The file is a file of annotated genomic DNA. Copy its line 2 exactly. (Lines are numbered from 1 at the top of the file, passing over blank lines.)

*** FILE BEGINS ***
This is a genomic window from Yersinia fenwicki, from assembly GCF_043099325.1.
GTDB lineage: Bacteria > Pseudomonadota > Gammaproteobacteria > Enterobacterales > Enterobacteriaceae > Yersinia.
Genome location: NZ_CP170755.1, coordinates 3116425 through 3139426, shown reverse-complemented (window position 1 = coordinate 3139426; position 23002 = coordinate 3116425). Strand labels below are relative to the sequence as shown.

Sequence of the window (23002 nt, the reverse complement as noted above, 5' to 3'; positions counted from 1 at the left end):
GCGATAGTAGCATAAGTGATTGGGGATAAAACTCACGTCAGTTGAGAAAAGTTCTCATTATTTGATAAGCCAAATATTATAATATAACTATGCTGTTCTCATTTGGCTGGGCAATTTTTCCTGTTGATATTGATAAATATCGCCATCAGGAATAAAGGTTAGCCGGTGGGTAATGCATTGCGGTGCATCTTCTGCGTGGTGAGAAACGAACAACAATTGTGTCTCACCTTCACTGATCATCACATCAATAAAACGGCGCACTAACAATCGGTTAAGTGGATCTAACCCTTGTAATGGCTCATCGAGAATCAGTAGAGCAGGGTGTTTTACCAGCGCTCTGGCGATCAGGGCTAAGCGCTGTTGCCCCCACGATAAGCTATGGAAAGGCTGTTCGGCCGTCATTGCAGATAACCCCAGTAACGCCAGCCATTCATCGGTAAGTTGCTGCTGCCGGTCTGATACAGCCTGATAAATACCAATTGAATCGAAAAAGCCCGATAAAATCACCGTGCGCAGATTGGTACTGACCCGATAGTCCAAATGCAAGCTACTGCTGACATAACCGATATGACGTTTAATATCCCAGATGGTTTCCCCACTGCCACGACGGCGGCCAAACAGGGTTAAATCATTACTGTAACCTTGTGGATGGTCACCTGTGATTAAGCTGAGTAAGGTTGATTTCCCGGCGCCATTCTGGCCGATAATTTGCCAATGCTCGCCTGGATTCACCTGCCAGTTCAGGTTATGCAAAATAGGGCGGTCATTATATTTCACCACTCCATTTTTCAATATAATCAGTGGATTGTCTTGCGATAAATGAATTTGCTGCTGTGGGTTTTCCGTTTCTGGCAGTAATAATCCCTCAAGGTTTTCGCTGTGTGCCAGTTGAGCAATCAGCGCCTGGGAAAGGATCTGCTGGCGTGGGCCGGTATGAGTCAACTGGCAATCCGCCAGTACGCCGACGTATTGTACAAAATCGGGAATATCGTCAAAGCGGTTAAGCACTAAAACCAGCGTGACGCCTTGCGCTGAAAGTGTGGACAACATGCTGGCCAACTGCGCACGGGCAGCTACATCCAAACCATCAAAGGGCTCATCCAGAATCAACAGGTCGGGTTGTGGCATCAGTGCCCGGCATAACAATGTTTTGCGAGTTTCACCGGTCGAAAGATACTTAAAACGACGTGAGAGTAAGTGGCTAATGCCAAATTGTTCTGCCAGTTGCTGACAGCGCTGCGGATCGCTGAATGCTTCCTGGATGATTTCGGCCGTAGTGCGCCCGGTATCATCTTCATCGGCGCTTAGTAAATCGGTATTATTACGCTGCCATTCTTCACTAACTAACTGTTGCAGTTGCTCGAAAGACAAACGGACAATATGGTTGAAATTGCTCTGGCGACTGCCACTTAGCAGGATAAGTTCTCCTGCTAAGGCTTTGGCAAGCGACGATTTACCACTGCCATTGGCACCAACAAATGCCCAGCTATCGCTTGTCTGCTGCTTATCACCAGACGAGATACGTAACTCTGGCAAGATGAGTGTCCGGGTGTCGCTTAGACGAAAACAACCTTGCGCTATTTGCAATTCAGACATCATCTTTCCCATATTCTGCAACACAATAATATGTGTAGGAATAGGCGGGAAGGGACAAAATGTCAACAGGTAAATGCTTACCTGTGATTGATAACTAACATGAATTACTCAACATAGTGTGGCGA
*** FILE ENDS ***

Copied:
GTDB lineage: Bacteria > Pseudomonadota > Gammaproteobacteria > Enterobacterales > Enterobacteriaceae > Yersinia.